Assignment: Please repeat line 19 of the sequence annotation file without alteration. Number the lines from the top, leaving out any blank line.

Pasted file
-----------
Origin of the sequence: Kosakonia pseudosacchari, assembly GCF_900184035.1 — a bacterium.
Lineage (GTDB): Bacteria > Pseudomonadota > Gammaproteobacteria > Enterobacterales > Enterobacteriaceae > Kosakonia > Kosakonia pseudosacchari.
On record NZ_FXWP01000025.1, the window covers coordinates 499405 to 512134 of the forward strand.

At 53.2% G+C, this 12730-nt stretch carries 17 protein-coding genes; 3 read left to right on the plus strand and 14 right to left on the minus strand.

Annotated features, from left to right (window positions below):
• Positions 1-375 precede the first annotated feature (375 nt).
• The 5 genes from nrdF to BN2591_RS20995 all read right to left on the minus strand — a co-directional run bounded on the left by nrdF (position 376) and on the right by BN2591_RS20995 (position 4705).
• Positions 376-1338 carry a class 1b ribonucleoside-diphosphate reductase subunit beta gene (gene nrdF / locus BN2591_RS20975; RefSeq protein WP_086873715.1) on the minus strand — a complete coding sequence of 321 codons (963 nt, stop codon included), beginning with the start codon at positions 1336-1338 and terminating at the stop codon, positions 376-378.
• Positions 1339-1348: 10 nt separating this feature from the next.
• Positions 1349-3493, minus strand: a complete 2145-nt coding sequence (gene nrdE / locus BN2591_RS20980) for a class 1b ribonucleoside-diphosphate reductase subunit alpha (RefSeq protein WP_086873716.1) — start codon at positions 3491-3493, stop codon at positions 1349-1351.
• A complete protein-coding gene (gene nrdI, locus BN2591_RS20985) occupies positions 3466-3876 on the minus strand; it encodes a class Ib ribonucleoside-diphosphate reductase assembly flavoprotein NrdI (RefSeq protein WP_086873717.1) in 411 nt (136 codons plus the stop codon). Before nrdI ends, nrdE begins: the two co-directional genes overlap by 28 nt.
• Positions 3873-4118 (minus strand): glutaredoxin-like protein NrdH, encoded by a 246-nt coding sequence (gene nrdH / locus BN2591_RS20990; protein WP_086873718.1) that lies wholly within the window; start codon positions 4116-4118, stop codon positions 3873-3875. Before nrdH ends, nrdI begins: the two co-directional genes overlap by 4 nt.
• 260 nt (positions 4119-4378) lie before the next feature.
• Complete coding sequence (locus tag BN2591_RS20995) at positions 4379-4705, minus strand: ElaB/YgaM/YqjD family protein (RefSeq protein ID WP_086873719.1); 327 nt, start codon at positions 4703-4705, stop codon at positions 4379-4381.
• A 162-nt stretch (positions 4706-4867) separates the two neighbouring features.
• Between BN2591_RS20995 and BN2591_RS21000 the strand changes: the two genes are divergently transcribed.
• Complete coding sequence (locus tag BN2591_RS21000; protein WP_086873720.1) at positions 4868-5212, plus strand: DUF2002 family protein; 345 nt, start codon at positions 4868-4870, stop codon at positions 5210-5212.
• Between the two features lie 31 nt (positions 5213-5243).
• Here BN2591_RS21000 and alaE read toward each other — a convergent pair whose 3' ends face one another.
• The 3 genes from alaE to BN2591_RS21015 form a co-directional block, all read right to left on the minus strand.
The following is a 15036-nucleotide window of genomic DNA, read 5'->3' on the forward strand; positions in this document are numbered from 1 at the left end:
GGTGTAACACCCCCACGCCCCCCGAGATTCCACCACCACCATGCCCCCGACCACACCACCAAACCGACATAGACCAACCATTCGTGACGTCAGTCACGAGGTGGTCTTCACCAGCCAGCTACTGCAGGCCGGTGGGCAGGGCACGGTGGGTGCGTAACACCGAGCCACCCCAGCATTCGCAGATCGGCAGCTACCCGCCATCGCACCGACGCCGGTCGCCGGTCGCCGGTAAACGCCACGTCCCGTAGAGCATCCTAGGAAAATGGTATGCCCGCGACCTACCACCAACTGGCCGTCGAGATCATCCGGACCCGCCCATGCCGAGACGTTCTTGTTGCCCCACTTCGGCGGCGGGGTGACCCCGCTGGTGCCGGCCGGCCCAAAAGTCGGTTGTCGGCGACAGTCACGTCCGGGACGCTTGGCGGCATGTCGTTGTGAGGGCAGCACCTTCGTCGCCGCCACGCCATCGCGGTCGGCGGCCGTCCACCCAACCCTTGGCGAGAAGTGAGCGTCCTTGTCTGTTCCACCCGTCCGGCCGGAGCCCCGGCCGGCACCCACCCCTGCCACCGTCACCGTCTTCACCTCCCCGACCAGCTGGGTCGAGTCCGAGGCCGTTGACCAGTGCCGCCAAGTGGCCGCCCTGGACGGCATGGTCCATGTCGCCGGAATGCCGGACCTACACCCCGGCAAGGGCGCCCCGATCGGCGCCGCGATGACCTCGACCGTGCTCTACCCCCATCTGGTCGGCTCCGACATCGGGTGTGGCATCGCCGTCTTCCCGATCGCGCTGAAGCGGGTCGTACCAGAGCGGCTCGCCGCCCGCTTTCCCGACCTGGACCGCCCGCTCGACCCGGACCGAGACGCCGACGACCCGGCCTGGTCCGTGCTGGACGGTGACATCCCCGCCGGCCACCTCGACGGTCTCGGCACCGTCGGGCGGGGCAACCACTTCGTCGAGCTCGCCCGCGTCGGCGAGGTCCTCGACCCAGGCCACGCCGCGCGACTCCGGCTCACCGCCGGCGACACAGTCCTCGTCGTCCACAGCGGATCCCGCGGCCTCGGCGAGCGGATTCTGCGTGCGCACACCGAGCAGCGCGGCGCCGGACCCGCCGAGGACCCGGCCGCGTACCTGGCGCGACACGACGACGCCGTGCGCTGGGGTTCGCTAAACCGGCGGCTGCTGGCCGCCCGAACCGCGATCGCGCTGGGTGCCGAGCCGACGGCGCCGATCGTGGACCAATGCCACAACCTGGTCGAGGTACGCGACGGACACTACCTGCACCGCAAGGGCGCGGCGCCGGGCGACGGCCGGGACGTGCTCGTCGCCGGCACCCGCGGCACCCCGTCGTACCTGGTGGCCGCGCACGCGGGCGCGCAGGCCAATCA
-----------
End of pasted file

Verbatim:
• Here BN2591_RS21000 and alaE read toward each other — a convergent pair whose 3' ends face one another.